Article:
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Mrs. Bill Green, an uneducated white woman, informs Dr. King on the spiriutal words she has recieved from God. Mrs. Green asserts that she recieved this insight after she envisioned the struggle Dr. king has endured. She lists four ideas surrounding the lack of collectivity amongst the races and the acknowledgment of the power of prayer.
In this telegram to Mayor Allen of Atlanta, Dr. Bell protests the Dental Society. The Dental Society is scheduled to meet at the Municipal Auditorium on a segregated basis. Dr. Bell reminds Mayor Allen that the U.S. Supreme Court has ruled such segregation illegal.
Dora McDonald, Dr. King's secretary, sent this correspondence to Eugene Exman, regarding the enclosure of a letter by Dr. King to Melvin Arnold.
This is a letter stating that Dr. King's "Letter from the Birmingham Jail" cannot be used in any books because Dr. King wants it to appear in his own book first and it cannot be used before a French version of that book becomes available. Any translation and duplication of his letter violates copyright laws.
Mrs. Wallace writes to Rev. Abernathy in admiration of how he has carried on the work of Dr. King and wants to know how she can further contribute to the SCLC.
This pamphlet contains historical and contextual references to the Black Panther Party. It also includes a speech by John Hulett and an interview of Stokely Carmichael highlighting the political and social movements occurring in Lowndes County, Alabama.
Mary B. Courtney requests Dr. King's help to sell her property. She explains to him that the house has been on the market for three years in St. Petersburg, Florida, and while "several colored people" have contacted the real estate agency with interest, they are dissuaded by the lack of African Americans in the neighborhood. The author suggests that Dr. King contact some of his associates in St. Petersburg to assist in the matter.
John Horner of Grossman Publishers, Inc. writes Dora McDonald regarding the use of an article by Dr. King in a book they are publishing entitled "Instead of Violence." Horner encloses a pamphlet that includes information about the book, their catalogue and their terms of business.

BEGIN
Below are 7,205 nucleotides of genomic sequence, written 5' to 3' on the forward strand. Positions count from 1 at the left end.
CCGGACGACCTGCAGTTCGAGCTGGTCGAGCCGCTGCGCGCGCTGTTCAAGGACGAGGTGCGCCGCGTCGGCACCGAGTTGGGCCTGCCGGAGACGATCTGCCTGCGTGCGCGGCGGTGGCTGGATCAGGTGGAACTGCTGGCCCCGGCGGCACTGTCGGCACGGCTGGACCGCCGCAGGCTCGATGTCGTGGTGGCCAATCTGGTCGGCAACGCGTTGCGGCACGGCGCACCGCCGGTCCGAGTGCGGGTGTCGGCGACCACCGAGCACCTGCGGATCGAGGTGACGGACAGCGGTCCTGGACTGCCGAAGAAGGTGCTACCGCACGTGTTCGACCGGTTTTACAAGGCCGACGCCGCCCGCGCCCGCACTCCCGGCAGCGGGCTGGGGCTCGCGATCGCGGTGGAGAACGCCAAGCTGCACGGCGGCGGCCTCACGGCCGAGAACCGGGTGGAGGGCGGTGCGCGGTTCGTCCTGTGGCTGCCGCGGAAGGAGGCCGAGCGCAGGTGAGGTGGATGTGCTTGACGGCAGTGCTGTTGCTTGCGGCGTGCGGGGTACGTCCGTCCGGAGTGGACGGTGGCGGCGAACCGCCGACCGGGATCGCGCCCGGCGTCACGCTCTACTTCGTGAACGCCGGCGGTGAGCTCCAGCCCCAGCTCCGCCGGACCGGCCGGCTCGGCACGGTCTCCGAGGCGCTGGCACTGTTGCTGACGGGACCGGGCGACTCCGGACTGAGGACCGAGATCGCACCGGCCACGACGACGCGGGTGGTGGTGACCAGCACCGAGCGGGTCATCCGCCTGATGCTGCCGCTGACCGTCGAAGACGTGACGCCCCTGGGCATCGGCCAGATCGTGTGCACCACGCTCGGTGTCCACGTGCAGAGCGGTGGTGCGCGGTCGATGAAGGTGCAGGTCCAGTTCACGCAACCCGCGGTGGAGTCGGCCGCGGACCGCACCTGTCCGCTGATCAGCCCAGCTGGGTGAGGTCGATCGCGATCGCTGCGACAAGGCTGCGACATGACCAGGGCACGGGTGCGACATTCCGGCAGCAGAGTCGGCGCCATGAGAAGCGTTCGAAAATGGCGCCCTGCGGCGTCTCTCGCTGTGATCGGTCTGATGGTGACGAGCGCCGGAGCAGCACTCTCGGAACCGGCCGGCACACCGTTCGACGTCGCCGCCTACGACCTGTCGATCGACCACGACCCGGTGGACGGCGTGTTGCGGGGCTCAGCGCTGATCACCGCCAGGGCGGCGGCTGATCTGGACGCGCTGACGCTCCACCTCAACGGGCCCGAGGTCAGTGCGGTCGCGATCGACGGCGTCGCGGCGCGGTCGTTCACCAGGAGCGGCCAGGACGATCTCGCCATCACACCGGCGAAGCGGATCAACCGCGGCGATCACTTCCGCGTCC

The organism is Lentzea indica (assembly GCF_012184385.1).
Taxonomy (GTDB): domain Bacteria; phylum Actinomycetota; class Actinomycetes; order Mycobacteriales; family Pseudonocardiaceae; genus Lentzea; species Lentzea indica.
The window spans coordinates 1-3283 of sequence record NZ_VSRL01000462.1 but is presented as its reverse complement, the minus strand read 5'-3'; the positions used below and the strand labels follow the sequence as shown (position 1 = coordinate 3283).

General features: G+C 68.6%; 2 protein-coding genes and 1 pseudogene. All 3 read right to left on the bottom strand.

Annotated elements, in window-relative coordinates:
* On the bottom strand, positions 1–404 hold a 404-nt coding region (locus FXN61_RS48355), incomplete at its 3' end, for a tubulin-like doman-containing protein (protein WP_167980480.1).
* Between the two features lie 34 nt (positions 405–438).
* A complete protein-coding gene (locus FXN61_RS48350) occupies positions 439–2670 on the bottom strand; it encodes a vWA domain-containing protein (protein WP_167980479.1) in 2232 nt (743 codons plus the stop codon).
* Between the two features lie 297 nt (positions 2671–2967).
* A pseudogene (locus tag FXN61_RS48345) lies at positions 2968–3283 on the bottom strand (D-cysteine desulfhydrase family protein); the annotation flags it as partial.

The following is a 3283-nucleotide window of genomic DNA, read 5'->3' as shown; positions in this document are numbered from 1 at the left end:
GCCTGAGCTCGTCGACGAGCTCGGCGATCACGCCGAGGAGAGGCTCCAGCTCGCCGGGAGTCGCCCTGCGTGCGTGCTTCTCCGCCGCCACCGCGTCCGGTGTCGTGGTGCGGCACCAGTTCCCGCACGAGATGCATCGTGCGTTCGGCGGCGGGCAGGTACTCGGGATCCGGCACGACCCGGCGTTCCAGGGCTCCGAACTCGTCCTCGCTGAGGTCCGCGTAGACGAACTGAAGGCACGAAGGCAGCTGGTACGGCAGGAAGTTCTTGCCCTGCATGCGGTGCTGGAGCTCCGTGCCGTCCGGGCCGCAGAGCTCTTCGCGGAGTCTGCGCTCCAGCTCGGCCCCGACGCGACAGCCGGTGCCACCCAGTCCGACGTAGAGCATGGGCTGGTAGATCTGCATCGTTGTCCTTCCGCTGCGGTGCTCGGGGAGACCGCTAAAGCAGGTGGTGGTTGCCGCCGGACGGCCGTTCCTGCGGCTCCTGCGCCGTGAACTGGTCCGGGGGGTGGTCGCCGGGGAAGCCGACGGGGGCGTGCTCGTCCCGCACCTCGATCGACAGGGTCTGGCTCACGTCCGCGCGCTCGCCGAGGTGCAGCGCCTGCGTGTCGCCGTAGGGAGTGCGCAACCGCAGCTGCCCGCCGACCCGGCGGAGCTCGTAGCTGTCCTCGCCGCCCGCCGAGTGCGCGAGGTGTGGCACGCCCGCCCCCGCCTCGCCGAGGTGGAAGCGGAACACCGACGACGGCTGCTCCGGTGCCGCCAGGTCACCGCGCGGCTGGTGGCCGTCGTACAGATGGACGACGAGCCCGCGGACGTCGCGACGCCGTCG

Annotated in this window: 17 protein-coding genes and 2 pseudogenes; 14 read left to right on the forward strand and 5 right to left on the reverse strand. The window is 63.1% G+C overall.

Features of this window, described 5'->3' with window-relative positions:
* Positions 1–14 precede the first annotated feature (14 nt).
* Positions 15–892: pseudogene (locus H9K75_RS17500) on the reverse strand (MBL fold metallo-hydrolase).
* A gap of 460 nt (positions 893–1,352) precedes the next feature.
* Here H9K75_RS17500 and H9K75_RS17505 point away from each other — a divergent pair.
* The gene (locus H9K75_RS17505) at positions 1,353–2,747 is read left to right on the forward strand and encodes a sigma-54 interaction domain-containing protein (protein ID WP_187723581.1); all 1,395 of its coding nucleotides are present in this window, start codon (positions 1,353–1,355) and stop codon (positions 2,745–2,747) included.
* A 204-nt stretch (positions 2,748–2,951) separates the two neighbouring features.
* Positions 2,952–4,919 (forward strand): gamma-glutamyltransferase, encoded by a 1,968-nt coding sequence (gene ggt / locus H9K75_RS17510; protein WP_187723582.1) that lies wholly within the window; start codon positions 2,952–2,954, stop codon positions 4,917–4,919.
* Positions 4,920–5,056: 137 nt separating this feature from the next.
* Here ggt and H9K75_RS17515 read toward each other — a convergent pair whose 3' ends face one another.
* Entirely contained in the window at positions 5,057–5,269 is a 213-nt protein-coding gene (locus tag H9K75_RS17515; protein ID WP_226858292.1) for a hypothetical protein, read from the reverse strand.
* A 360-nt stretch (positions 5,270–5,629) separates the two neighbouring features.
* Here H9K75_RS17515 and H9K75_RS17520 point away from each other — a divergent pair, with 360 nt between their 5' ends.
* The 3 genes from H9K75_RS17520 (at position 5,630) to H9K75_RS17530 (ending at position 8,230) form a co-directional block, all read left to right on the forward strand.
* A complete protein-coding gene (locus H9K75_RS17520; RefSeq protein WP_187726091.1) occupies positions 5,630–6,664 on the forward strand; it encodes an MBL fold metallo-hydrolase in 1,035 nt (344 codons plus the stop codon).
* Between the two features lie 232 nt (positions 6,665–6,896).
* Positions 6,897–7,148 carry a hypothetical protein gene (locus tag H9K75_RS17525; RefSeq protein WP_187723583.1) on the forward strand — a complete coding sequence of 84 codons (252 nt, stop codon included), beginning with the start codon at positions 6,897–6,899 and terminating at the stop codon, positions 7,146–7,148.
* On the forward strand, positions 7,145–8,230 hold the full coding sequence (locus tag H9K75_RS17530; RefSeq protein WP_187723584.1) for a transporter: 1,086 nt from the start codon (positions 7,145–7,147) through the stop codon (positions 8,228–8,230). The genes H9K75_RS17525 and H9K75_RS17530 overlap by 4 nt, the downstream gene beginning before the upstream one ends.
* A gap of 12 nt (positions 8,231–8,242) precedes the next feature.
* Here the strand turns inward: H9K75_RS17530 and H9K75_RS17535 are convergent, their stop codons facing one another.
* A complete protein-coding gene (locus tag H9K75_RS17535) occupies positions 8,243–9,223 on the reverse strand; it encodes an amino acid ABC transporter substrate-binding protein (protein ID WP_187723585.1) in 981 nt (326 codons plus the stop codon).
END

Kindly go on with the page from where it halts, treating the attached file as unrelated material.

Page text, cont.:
Henry J. Gibson is aware of Dr. King's understanding of "God" and spirituality. Subsequent to a recent surgery, Mr. Gibson is now conscious of the meaning of being "born again." Praying enhanced his knowledge of God's presence in the human race which brought clarity for his perception of the "yellow man." Mr. Gibson requests to meet with Dr. King to further discuss his recent spiritual experiences and newly found wisdom.
Dr. King writes Howard Eaton to explain that he will have his assistants read and brief him on the document due to his limited amount of time. He expresses that the document is a worthy contribution to the movement and he and his staff are appreciative.
This document outlines the relationship between the national office of the SCLC and state level institutions, referred to as "State Units."
Japanese Representatives write Dr. and Mrs. King inviting them to the 13th World Conference against atomic and hydrogen bombs.
Reverend Robert J. Leuver sends Dr. King an article titled "Birmingham Jail.". In the article, Harry Cargas learns that there are some members of the police force who support the Civil Rights Movement, but are too fearful to speak out against the racial atrocities. It was here that Mr. Cargas realized the ongoing struggle for outspoken and silent supporters of the movement for social change.
The editor of "The Queen's Work," a publication of The Sodality of Our Lady society, sends Dr. King a copy of the December issue. The editor informs Dr. King that the magazine goes out to twenty thousand Catholic high school students around the nation, and this issue's focus on interracial justice should interest Dr. King.
T. Y. Rogers gives a detailed report as the Acting Director of the SCLC Affiliates Department. He includes certain organization procedures that will enhance the vitality of the staff and the number of affiliates in various regions of the country.